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First bear of 2021 spotted northeast of Durango

Ursines seem to be waking earlier, Bear Smart director says
A retired wildlife officer for Colorado Parks and Wildlife spotted this bear while on a hike northeast of Durango.

The first bear of the year in La Plata County has been spotted, a sign the ursines may soon be waking from their winter hibernation.

Lyle Wilmarth, a retired wildlife officer for Colorado Parks and Wildlife who studied bears for years, said he was hiking about two weeks ago in an area northeast of Durango when he came upon a bear awake in its den.

As he approached, the bear ran out of the den and went up a tree, Wilmarth said, which is when he snapped a photo.

“This is typical of this time of year,” he said. “They’ll wake up during the day, and go back into their den at night.”

Wilmarth said bears are still typically in hibernation mode as there is nothing for them to eat quite yet.

In years past, Wilmarth said he has put game cameras outside dens and witnessed female bears come out of a den with their cubs to play during the day, and go back to sleep at night.

“That’s the way they live for a couple weeks now,” he said.

Still, it does appear bears are waking up from hibernation earlier and earlier.

Bryan Peterson with Bear Smart Durango said the group started tracking the first bear sighting of the year around 2007. For the first five to 10 years, bears were typically seen out of their dens around mid-April.

Now, Peterson said, the norm is more around early March.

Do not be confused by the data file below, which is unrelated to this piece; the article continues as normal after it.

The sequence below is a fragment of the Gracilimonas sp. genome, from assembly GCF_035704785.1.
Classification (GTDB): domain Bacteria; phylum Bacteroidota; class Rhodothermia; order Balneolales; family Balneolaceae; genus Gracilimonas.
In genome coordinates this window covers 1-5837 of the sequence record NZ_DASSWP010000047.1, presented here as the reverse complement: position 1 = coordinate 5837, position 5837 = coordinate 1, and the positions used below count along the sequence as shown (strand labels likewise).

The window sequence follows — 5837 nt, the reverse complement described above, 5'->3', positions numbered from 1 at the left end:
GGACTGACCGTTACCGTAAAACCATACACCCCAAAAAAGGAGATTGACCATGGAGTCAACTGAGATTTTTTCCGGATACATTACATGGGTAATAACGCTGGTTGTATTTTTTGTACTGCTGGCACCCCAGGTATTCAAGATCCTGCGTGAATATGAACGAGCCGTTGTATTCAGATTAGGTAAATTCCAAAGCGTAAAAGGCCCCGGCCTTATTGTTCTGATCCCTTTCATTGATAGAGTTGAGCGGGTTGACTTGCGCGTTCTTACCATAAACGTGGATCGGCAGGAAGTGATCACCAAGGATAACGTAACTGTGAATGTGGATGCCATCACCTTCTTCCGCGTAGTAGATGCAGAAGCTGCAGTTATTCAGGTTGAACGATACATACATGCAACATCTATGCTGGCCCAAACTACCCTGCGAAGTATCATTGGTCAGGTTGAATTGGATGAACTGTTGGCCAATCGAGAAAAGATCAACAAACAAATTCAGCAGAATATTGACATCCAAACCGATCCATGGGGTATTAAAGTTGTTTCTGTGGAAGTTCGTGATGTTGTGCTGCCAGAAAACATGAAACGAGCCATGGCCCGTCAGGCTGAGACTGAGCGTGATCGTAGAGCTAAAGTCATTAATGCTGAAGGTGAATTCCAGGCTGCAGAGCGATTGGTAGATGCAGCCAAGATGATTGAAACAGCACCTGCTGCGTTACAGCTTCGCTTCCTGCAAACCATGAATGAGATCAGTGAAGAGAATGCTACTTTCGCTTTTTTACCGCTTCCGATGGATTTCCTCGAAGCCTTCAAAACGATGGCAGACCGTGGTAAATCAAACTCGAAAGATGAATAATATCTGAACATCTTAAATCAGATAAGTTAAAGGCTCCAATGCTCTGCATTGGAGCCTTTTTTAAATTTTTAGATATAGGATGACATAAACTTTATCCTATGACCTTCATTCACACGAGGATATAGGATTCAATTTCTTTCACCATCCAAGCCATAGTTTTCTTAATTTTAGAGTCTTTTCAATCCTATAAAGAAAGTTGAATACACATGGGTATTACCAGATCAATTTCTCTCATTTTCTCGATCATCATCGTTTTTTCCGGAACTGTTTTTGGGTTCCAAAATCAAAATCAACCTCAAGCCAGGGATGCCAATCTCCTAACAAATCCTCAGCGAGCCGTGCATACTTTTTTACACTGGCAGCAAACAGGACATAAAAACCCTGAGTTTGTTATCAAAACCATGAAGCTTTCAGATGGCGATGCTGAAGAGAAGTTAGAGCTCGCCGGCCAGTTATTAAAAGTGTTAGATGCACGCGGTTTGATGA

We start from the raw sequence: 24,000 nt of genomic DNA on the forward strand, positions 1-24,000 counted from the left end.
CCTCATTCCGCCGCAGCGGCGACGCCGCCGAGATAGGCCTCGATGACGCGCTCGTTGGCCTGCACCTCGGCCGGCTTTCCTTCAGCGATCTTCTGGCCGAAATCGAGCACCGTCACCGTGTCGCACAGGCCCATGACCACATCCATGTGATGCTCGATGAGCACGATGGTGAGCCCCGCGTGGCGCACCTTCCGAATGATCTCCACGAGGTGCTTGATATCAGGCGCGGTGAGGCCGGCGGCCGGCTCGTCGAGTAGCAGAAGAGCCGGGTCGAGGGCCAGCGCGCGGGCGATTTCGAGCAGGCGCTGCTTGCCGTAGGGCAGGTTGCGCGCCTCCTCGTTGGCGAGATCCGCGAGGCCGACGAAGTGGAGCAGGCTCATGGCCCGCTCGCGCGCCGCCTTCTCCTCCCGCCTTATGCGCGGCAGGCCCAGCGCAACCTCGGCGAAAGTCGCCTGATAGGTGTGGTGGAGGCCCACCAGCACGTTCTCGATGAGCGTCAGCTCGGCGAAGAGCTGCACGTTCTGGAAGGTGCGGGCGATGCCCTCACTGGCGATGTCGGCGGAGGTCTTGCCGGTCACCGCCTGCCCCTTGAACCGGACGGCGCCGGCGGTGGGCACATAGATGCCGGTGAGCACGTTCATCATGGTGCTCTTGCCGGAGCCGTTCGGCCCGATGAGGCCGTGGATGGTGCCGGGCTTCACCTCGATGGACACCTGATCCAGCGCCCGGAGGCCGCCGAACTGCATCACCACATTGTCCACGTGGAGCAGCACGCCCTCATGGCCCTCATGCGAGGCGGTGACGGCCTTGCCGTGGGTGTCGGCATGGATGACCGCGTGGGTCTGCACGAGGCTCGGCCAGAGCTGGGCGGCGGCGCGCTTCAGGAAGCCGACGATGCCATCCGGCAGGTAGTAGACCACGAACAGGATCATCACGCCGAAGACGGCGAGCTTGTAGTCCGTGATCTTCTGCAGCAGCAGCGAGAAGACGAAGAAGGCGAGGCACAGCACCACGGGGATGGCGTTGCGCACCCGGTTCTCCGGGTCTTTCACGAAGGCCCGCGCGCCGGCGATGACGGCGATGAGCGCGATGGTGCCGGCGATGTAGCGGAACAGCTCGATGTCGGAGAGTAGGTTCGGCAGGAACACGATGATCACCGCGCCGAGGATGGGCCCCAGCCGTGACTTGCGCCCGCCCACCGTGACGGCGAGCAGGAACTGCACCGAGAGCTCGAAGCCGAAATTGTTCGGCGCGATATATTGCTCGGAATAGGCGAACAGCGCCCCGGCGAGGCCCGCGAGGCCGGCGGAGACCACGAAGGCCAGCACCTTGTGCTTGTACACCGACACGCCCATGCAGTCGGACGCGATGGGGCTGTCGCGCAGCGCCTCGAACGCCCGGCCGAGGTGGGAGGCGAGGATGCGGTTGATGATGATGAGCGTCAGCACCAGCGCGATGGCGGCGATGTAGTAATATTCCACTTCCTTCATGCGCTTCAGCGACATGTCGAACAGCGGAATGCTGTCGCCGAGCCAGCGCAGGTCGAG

“All that’s available is grass,” Peterson said of available food sources this time of year. “And even that’s spotty.”

A Colorado Parks and Wildlife study about human-bear conflicts estimated that by 2050, bears would hibernate 15 to 40 fewer days than they did at the time of the research project around 2017.

And bears waking up at a time when no natural food sources are around could result in more human-bear conflicts, such as bears getting into trash, chicken coops or other sources made available by humans.

CPW spokesman Joe Lewandowski, too, said it’s not unusual for some bears to leave their dens temporarily during warm winter days, but because there is no natural food available, they tend to return to their dens.

“Normally, bears start to emerge from winter hibernation from mid-April to early May,” he said.

But CPW urges residents to return to “bear aware” mode, Lewandowski said, which means taking down bird feeders, not leaving pet food outside, securing trash cans and waiting to put out trash cans until the mornings of pickups.

“We don’t want bears getting hooked on garbage,” he said.

Wilmarth said he’s received comments that the bear he took a photo of looks old. But he said that’s a result of den mites eating the bear’s hair as it sleeps, a common occurrence during hibernation.

“Bears have a tremendous healing system,” he said. “It’ll grow back in a couple weeks.”

So, what did Wilmarth do after snapping a photo and having a stare-down with the bear?

“I just got out of there,” he said.

According to Bear Smart Durango, the first sightings the past few years are:

2020: March 32019: April 142018: March 82017: April 25

jromeo@durangoherald.com

2020: March 32019: April 142018: March 82017: April 25

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